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Majority Leader Schumer Floor Remarks On Upcoming Work To Extend Government Funding And The Importance Of Avoiding A Harmful Government Shutdown

Washington, D.C. – Senate Majority Leader Chuck Schumer (D-NY) today spoke on the Senate floor on the need to pass a temporary funding extension to avert a government shutdown as Congress completes the appropriations process. Below are Senator Schumer’s remarks, which can also be viewed here:

As the Senate begins its work for the year, the most immediate need on the calendar is avoiding a government shutdown and fully funding the government for fiscal year 2024.

A shutdown is looming over us starting on January 19th, about one week away.

For the most part, both parties – Democrats and Republicans – agree we don’t want a shutdown. Instead, we want to work together to pass the twelve appropriations bills based off topline funding levels that Congressional leadership agreed to last Sunday. Chair Murray, Vice Chair Collins, Chair Granger, and Ranking Member DeLauro are all committed to working as quickly as possible to make that happen.

Unfortunately, it has become crystal clear that it will take more than a week to finish the appropriations process.

So today, I am taking the first procedural step for the Senate to pass a temporary extension of government funding, so that the government does not shut down on January 19th.

What I am doing today is filing cloture on a shell bill we can act on next week. Members should be ready to take the first procedural vote on this vehicle upon our return after the Martin Luther King Jr. holiday.

I am taking this step because even a temporary extension of government funding takes about a week to pass through the Senate, so we want to act with enough time before the January 19th deadline.

I urge my Republican colleagues in the Senate to work with us to keep this process moving quickly on the floor. Leader McConnell and I are in discussions about this very issue. The vast majority of us are all on the same page that a government shutdown would be a recipe for chaos.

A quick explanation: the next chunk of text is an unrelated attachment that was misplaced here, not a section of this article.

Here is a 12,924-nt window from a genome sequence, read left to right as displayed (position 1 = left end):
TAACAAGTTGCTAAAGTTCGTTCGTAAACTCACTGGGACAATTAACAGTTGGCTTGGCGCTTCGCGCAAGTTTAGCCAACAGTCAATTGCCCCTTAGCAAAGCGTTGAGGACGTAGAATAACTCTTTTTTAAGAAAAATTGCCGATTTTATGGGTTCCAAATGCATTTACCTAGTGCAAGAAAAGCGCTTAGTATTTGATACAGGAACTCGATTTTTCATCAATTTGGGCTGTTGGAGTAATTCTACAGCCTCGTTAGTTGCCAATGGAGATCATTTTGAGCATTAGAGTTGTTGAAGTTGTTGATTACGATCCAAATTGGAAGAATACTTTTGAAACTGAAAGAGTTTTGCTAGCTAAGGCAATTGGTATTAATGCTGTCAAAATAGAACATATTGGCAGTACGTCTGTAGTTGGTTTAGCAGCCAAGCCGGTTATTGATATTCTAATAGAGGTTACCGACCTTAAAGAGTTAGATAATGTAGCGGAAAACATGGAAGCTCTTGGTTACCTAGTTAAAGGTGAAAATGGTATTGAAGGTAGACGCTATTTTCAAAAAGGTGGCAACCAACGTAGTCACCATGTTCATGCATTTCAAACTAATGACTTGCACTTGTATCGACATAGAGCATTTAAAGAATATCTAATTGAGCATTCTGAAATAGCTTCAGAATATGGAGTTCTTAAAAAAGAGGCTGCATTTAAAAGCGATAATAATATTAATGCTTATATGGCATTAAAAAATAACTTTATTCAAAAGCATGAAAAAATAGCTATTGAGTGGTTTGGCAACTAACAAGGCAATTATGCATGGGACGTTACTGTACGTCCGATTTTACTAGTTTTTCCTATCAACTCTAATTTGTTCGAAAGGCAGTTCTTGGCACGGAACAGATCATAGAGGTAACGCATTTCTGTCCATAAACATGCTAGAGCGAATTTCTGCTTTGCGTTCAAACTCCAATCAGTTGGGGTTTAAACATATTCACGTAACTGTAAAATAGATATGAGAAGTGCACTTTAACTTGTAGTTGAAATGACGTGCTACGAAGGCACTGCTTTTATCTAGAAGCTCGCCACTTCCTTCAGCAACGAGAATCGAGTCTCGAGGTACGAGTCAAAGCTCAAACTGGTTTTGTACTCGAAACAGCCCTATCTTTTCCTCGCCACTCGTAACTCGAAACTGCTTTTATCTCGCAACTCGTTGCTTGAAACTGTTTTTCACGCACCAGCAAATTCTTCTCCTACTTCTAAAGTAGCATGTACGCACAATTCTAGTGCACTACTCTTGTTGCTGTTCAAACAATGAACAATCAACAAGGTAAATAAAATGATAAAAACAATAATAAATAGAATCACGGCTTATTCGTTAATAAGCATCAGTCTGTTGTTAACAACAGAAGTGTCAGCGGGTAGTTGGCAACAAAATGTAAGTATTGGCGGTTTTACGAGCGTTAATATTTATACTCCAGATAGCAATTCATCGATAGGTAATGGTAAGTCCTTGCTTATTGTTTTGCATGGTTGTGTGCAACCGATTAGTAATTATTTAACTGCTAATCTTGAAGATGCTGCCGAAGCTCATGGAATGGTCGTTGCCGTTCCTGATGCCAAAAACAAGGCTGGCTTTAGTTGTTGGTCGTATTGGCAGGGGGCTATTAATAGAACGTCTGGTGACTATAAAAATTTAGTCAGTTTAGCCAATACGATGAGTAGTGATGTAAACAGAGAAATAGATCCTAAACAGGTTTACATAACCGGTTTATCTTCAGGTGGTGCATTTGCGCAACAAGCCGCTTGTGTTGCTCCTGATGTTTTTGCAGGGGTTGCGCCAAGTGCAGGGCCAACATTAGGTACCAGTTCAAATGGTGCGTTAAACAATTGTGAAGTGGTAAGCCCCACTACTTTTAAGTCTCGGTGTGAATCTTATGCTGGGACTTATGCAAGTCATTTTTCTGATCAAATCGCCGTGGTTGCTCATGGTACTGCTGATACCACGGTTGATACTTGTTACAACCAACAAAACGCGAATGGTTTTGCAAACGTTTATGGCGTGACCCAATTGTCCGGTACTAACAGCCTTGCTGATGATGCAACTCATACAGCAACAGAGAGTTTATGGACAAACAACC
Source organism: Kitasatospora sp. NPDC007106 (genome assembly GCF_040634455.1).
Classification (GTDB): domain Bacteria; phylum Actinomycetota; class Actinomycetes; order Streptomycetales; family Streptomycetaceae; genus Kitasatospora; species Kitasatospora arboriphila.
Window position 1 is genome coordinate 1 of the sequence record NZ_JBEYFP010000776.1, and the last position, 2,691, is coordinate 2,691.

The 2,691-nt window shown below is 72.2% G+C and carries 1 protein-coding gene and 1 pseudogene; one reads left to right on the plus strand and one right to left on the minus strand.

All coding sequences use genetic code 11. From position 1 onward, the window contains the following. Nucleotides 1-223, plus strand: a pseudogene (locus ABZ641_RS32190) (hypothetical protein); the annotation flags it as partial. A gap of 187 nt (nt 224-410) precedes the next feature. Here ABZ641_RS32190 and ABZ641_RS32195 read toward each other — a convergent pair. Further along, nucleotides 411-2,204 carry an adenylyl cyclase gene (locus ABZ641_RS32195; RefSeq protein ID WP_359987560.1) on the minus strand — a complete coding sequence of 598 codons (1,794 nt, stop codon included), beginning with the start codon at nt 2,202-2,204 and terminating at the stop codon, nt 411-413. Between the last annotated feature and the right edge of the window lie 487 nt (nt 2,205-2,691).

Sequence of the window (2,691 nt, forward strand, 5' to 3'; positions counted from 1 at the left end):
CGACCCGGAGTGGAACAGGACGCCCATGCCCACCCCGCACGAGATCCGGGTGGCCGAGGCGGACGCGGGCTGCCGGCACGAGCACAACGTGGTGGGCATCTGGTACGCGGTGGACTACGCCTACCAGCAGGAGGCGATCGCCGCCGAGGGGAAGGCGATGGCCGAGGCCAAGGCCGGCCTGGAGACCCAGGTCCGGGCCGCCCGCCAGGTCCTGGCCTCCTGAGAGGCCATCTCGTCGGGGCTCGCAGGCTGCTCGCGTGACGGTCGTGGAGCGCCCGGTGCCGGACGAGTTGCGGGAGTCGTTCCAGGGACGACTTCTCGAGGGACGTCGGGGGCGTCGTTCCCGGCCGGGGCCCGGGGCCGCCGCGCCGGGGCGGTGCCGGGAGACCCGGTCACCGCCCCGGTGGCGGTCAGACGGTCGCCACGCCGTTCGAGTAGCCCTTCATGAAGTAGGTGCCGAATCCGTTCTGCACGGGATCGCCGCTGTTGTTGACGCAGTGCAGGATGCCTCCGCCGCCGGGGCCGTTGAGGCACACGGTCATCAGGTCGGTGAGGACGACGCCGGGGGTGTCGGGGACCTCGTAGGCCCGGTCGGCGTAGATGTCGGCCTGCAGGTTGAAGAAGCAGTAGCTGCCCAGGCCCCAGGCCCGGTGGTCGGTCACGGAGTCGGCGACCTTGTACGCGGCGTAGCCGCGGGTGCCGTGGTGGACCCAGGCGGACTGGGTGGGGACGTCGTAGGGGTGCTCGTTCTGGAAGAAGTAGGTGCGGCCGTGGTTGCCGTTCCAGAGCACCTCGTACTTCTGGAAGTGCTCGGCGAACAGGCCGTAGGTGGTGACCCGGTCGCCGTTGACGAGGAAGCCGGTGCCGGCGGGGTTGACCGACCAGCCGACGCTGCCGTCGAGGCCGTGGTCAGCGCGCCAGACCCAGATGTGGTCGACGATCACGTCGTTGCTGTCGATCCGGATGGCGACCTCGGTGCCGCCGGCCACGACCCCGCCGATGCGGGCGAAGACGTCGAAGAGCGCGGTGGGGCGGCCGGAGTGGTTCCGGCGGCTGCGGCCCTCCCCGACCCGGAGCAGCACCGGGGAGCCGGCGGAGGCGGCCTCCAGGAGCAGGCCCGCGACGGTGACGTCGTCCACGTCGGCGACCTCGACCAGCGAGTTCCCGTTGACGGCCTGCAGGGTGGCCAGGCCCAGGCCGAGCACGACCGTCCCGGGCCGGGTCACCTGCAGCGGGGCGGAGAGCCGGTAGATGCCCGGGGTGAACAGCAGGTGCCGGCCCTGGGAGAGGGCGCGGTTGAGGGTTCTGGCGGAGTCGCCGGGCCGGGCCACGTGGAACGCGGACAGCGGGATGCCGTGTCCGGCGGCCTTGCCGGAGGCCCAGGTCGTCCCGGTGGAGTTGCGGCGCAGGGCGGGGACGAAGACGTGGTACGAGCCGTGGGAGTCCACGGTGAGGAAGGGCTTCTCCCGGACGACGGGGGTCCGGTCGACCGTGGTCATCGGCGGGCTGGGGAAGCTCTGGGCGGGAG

Now, there are those on the hard right over in the House who think they can bully their colleagues and the House and the country into a shutdown. Amazingly, this band of hard right extremists actually say a shutdown would be a good thing.

But to those thirty or so hard right extremists, how on Earth would it be good for the country to freeze – for example – nutrition programs that benefit seven million women, infants, and children – many of those women, pregnant.

How would it be good for the country to close regional VA offices and keep our veterans who served us – many of whom risked their lives for us –  waiting in line to get the benefits they are entitled to?

How would it be good for the country to furlough food inspectors that ensure the groceries we buy don’t make us sick?

Or delay new applications for military retirement benefits?

These are just a few of the things that will happen if we shut down next week.

When the hard right says they want a shutdown, they are saying they want these things: VA closures, no food inspections, delayed military benefits, and so much more.

This just shows you that the hard right is not serious about governing. The only tactic in their playbook is to try and bully the rest of Congress and the country to bend to their extremist views.

But here is the incontrovertible truth: the White House is controlled by a Democrat. The Senate has a Democratic majority. And the Republican majority in the House is about as narrow as it can get. So, it takes compromise to get anything done in these conditions of divided government. The topline agreement we reached last week has borne that out.

And I am hopeful that reasonable members on both sides of the aisle, in both chambers, are ready to work together to ensure a government shutdown is avoided.